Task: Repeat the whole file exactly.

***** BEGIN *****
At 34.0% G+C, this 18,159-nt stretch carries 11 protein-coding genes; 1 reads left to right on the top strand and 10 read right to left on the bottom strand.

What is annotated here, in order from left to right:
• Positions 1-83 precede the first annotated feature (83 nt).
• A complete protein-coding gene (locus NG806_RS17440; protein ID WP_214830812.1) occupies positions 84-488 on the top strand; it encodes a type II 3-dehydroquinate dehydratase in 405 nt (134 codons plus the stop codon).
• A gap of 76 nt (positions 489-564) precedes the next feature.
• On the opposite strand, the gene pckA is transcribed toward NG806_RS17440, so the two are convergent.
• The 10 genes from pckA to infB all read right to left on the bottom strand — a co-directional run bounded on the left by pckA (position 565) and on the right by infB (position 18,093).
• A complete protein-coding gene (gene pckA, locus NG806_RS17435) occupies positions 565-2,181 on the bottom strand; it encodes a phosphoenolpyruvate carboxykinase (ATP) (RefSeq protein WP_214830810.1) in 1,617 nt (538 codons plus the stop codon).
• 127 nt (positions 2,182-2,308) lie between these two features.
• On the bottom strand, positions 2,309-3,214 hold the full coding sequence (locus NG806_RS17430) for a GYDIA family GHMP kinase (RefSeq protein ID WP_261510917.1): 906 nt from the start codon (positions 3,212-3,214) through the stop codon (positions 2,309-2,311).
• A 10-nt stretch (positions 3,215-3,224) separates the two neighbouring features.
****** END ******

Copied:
At 34.0% G+C, this 18,159-nt stretch carries 11 protein-coding genes; 1 reads left to right on the top strand and 10 read right to left on the bottom strand.

What is annotated here, in order from left to right:
• Positions 1-83 precede the first annotated feature (83 nt).
• A complete protein-coding gene (locus NG806_RS17440; protein ID WP_214830812.1) occupies positions 84-488 on the top strand; it encodes a type II 3-dehydroquinate dehydratase in 405 nt (134 codons plus the stop codon).
• A gap of 76 nt (positions 489-564) precedes the next feature.
• On the opposite strand, the gene pckA is transcribed toward NG806_RS17440, so the two are convergent.
• The 10 genes from pckA to infB all read right to left on the bottom strand — a co-directional run bounded on the left by pckA (position 565) and on the right by infB (position 18,093).
• A complete protein-coding gene (gene pckA, locus NG806_RS17435) occupies positions 565-2,181 on the bottom strand; it encodes a phosphoenolpyruvate carboxykinase (ATP) (RefSeq protein WP_214830810.1) in 1,617 nt (538 codons plus the stop codon).
• 127 nt (positions 2,182-2,308) lie between these two features.
• On the bottom strand, positions 2,309-3,214 hold the full coding sequence (locus NG806_RS17430) for a GYDIA family GHMP kinase (RefSeq protein ID WP_261510917.1): 906 nt from the start codon (positions 3,212-3,214) through the stop codon (positions 2,309-2,311).
• A 10-nt stretch (positions 3,215-3,224) separates the two neighbouring features.